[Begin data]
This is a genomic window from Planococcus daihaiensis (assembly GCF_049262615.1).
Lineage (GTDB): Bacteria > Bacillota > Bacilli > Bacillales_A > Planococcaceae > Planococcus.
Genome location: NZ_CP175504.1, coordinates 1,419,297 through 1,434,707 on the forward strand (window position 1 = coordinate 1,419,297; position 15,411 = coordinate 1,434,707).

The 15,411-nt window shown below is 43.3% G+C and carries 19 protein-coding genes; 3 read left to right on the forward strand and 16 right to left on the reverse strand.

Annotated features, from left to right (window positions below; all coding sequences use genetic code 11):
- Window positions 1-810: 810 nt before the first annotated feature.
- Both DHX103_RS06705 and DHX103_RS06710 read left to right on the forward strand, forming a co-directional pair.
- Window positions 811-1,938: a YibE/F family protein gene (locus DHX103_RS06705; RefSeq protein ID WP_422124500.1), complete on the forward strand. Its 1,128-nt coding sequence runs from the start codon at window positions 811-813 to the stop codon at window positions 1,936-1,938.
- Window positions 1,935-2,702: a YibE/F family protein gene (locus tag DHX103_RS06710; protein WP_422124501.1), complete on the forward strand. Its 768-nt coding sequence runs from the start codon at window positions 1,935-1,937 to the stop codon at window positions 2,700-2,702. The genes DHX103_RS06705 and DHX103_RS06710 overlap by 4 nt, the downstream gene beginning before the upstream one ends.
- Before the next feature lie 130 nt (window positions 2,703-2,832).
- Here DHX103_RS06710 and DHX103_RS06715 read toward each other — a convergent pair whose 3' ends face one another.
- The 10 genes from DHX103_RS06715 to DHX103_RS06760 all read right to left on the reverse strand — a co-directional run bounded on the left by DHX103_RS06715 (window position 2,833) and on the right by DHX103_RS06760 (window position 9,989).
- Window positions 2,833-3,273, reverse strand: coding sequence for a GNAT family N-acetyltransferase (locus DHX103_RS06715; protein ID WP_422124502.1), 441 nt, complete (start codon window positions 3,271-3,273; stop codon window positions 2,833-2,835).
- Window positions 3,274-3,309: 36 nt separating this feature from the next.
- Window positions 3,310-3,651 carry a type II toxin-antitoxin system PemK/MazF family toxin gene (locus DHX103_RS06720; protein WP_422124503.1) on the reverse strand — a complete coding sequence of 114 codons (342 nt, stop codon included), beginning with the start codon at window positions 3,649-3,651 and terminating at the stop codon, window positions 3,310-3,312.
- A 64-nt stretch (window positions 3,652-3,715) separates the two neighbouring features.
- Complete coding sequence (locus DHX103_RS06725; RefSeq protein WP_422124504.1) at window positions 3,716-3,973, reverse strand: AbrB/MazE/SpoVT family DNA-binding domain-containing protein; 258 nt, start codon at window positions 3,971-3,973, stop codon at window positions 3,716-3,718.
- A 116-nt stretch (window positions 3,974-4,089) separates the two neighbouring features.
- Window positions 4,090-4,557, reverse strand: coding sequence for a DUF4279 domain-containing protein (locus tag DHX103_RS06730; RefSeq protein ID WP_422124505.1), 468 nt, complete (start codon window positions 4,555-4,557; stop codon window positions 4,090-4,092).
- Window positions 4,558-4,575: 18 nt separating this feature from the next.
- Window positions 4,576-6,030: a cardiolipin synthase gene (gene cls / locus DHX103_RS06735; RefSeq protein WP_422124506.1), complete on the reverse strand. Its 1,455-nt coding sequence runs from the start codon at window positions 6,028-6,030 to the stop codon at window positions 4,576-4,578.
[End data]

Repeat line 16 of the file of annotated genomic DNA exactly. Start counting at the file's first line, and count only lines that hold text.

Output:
- A 64-nt stretch (window positions 3,652-3,715) separates the two neighbouring features.